Why would Google buy the Twitter open source project?

Twitter is a bridge between the laptop Web and the handheld Web. It's SMS messaging you can view on a browser.
Written by Dana Blankenhorn, Inactive

Why would Google spend over $250 million for Twitter, an open source project written in Rails?

This question is leaving many of my friends here at ZDNet scratching their heads. Not the best move, says Sam Diaz at Between the Lines. Un-monetizable, adds Larry Dignan.

It must be about search. Or keeping Twitter out of the hands of Microsoft.

Over the weekend, when I couldn't think of an open source angle for this story (not Starling, not its open source development assumption, not its APIWiki), I hit upon the answer.

Twitter is a bridge between the laptop Web and the handheld Web. It's SMS messaging you can view on a browser.

All the little birdies going tweet, tweet, tweet over the President's economics speech a few weeks ago were doing so on handheld devices. When you ask celebrities about their Twittering obsessions, it comes down to connecting through their hands.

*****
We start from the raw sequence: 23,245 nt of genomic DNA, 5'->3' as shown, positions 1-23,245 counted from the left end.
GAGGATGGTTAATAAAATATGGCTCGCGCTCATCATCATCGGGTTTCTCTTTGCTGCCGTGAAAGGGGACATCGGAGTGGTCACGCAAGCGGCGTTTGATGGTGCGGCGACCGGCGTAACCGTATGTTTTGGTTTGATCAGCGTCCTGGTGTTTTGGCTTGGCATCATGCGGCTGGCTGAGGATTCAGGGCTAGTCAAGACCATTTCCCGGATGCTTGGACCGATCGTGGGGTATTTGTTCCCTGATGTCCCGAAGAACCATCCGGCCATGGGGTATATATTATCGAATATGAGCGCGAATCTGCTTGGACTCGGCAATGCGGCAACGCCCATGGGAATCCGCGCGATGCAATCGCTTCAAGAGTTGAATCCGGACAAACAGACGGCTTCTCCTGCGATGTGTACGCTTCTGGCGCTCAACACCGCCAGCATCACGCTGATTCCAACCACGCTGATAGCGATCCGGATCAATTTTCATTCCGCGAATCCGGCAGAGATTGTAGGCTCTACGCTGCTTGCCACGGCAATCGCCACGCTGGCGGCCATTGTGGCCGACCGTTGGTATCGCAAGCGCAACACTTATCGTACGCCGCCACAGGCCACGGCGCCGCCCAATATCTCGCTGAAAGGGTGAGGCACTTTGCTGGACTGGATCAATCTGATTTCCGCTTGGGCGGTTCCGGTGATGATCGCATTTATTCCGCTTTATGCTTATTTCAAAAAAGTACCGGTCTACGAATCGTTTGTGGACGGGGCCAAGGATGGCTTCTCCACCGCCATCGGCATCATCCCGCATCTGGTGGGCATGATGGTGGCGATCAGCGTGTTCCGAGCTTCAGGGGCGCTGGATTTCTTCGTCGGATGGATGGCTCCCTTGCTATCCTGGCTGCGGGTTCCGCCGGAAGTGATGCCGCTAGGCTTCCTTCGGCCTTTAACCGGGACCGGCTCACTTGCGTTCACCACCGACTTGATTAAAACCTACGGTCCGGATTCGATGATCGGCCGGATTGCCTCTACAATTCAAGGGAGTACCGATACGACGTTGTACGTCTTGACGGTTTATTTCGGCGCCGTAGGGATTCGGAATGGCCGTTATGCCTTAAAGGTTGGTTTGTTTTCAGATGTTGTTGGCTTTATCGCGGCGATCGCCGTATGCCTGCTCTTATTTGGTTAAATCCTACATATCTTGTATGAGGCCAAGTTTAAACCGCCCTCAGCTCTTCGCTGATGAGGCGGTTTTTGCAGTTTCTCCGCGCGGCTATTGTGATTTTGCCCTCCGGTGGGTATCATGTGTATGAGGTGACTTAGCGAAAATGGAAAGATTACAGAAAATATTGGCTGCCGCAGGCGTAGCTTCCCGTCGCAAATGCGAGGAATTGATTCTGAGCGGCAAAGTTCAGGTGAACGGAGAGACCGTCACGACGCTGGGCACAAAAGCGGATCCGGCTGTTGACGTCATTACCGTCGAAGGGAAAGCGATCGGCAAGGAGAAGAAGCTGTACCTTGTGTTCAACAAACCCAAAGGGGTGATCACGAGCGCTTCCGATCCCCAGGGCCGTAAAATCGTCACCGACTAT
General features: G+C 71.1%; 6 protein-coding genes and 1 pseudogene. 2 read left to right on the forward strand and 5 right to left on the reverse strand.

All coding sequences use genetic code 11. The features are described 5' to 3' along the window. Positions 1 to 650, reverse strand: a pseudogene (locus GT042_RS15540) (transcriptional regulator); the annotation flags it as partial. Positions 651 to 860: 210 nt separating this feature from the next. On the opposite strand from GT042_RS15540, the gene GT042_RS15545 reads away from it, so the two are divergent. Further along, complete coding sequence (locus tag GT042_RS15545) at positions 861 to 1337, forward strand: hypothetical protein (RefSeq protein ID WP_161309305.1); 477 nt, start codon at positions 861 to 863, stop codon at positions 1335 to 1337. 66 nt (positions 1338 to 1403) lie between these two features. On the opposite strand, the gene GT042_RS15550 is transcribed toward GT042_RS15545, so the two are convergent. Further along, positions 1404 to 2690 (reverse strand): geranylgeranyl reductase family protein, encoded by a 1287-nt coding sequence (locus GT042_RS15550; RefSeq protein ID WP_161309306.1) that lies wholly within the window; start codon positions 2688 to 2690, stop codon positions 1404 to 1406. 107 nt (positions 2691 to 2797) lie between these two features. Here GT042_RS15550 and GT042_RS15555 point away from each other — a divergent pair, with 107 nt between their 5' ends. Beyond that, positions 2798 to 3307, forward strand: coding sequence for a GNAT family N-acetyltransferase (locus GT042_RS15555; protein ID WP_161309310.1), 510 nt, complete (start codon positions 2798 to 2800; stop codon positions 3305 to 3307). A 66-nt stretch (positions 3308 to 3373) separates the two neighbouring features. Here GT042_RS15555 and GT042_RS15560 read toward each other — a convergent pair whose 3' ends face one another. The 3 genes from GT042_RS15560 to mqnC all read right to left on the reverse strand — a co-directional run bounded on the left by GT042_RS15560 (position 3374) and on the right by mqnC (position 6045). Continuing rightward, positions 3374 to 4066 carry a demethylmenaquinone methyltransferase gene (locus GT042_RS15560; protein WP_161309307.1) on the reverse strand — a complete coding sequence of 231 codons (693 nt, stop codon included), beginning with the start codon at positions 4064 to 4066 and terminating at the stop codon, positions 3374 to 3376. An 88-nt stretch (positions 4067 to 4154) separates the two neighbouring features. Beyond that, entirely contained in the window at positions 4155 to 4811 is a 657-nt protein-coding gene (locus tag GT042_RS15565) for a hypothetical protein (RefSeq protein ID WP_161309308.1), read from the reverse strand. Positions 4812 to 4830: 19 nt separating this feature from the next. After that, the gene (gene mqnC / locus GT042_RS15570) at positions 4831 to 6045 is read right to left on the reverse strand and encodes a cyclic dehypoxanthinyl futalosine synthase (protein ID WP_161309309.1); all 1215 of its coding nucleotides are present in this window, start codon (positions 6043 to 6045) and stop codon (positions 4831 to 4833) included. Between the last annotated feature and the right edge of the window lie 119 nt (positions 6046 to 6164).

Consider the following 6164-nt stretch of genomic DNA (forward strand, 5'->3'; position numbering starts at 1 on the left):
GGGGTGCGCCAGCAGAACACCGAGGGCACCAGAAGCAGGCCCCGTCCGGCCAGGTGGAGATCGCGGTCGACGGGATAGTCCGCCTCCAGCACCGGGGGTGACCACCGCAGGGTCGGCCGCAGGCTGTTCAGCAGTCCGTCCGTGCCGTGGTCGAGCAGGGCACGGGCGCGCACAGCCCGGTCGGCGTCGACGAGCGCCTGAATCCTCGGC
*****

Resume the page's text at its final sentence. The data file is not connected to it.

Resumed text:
What this means is you can do more than plug AdSense onto the main Twitter page. All the SMS business models of the last decade suddenly become available to you.

We're talking Premium SMS, baby. Don't think you can get Web users to pay for delivering short messages they can send for free? What about valuable prizes?

In my personal blog post I offered some other services that could be built on the SMS platform. Point is there are already a ton of them. Twitter can connect this business model, and these revenue streams, to the Web and then, as it grows, add all the models developed for MMS messaging as well.

Add the fact that Google's cloud can deliver Twitter services more reliably, at lower cost than their present system, and the deal makes perfect sense. The only question becomes price.

That's where Google's stock comes into play. It's down 17% from a year ago, but that currency has held up well against Microsoft (down 31%) and Yahoo (down 55%), so it offers Twitter more upside.

Certainly a bad deal can be done here. Google may feel obliged to overpay, and its execution may prove poor. The best part of this story may be the fact we're talking about anyone buying anyone at all -- it's been months since we've seen anything but fire sales.

So the worst thing that can happen here is that someone might get rich.

Editorial standards